5 Make sure you take something from the experience
What have I learned from these past three months? I’ve learned to take things slower – I’ve spent hours sitting on benches around London between interviews just watching the pigeons. I’ve also learned that work doesn’t make me a worse mother; I shout at my children because they’re annoying, not because I’m stressed. And, finally, that karma is a powerful force to be reckoned with. All things that I will keep with me as I embark on my next adventure – a role that wouldn’t be mine, if it wasn’t for all that has happened.
And surviving redundancy (and almost enjoying some aspects of it) were due to many behaviours that were set in motion over the course of my career so far.
Here are some of them:
Do as you would be done by
Always my favourite of The Water-Babies’ characters. It’s not a tricky one but it does stand you in good stead… just be a decent human being. Do what you can to give people a step up or the support they need, look out for other people and don’t just treat those above you with respect. Managing up is an admirable quality that can get you places fast but, as you rise through the ranks, you hope to be doing it surrounded by all your lovely peers. Put equal effort into everyone you work with. I’ve certainly come face to face with a lot of peers in interviews over the past few months and they’ve also been a fearsome network and some of my absolute advocates.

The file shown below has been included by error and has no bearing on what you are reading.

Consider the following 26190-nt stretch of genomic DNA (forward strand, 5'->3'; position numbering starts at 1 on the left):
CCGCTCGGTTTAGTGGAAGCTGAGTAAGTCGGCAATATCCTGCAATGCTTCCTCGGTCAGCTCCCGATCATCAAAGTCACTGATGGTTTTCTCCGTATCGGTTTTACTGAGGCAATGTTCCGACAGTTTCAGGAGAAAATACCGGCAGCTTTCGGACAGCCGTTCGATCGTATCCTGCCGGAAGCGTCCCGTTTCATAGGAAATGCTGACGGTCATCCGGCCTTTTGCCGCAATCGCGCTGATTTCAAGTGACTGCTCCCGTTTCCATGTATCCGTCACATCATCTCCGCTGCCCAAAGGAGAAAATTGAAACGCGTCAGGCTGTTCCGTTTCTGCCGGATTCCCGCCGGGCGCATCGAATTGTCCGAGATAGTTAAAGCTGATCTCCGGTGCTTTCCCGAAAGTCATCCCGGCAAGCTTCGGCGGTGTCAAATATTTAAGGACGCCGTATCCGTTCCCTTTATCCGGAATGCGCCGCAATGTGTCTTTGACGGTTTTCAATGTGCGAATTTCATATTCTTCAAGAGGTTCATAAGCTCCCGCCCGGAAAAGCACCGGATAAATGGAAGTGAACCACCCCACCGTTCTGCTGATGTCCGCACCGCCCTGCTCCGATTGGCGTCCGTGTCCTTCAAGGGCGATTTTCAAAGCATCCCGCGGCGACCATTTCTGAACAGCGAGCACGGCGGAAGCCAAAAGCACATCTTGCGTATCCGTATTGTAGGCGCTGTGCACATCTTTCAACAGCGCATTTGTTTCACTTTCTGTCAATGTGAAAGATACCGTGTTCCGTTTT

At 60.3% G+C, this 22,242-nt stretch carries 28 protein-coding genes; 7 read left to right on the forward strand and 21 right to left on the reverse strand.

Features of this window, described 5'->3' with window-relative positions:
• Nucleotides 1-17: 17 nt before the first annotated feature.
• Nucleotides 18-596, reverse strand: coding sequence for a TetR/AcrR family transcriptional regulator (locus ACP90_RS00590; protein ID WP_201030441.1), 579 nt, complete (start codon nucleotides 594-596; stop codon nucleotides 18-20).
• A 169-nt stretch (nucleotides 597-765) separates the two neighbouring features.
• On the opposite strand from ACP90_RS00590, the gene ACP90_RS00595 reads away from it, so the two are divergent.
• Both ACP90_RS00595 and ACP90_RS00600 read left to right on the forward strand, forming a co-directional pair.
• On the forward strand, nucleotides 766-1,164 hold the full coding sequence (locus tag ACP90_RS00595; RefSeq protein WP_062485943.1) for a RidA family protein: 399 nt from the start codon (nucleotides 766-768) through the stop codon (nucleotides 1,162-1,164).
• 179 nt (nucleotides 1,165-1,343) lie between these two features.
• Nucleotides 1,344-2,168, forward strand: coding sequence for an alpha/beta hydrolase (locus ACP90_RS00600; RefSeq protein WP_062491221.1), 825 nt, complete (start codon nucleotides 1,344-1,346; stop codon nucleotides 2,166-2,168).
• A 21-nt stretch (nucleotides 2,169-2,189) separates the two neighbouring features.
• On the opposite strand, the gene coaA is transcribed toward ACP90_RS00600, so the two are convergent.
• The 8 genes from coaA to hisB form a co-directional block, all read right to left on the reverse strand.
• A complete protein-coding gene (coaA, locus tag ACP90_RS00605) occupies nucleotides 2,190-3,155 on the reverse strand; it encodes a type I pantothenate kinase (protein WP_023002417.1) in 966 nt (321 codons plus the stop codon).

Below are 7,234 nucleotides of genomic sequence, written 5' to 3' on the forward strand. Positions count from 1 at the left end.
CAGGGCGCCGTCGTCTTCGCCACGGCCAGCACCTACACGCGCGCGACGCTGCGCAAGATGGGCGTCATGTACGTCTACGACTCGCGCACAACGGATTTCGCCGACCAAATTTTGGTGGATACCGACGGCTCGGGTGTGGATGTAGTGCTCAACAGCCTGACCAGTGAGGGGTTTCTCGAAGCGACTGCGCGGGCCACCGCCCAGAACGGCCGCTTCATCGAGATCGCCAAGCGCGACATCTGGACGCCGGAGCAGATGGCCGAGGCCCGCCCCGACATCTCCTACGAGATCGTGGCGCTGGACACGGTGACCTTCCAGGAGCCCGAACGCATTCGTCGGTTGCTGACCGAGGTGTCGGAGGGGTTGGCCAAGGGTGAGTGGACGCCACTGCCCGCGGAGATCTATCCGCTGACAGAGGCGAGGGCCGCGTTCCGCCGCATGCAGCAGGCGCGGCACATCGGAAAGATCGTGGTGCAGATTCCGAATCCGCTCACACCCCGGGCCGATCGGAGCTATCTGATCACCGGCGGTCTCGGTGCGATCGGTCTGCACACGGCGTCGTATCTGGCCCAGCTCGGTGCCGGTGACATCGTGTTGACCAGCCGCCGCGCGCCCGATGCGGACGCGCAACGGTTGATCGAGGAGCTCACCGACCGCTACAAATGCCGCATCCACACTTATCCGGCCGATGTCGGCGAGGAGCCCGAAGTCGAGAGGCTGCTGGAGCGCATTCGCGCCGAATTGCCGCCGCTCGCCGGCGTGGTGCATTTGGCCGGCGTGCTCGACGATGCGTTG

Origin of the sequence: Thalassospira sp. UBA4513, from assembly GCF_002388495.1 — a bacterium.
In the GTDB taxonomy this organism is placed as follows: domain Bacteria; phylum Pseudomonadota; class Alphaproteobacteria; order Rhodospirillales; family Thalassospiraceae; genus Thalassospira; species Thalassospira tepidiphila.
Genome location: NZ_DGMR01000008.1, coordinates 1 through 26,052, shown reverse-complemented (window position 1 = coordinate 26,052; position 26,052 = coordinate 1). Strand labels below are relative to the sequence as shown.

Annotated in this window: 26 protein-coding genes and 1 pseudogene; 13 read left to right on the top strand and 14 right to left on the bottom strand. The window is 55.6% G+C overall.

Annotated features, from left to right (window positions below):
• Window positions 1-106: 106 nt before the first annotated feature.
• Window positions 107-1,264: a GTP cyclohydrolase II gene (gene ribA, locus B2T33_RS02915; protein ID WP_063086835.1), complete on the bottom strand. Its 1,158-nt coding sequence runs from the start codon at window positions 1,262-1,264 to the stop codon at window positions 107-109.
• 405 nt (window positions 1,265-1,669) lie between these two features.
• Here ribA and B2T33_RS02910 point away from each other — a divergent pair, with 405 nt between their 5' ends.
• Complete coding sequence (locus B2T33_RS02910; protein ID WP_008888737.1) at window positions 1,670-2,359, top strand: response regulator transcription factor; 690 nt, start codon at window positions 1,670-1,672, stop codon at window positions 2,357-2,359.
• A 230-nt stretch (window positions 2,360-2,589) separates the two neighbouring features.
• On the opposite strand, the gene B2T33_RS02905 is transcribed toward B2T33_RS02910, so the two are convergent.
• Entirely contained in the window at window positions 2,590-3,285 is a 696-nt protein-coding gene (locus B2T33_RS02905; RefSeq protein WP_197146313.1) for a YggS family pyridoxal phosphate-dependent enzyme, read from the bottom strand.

Don’t just keep your head down
I have always been guilty of this: missing the Christmas party because of work, checking emails in all the breaks of a training course. Stop it. It’s those moments when you will strike up conversations with new people, have a laugh with people you didn’t expect and generally broaden your horizons. Take all these opportunities when you can – they are the most valuable things you could do for yourself.
Redress the work/life balance
There’s always talk about work/life balance, which I take as balancing the amount of time I have to be upright in grown-up clothes versus being in my pyjamas. I actually think that you need to further split that balance to find time to do extracurricular work activities. I don’t mean shameless self-promotion; I mean throwing yourself into something you are passionate about. For me, this started with the IPA New Business and Marketing Group and now it's the Wacl Gather committee. Devote at least 10% of your work time to stuff that doesn’t have a direct link to your day-to-day work but will have an effect on how you perceive, and are perceived within, the industry.
Find yourself a mentor
While you’re meeting these interesting people, you may well find your mentor. I have a mix of mentors who fulfil a variety of roles and are invaluable both when in gainful employment but even more so of late. Find your mentor when you’re happy and fulfilled, so that they know you at your best and can help you at your worst.
Don’t be naïve
If you’ve scanned this so far, thinking it doesn’t apply to you because you’re your boss’ favourite, your client relationship is rock solid and you are a vital part of the organisation – remember that often things happen outside your boss’ control and outside their boss’ control.
Make sure you feel entirely happy with your situation as an individual, not with assurances being made to you. When did you last check your contract? Are you still happy with your notice period? One month may be liberating, but is that still your primary priority?
Katie Lee left Y&R London in September alongside its chief executive, Paul Lawson, and chief creative officer, Jon Burley, as the agency merged with WPP digital agency VML to form VMLY&R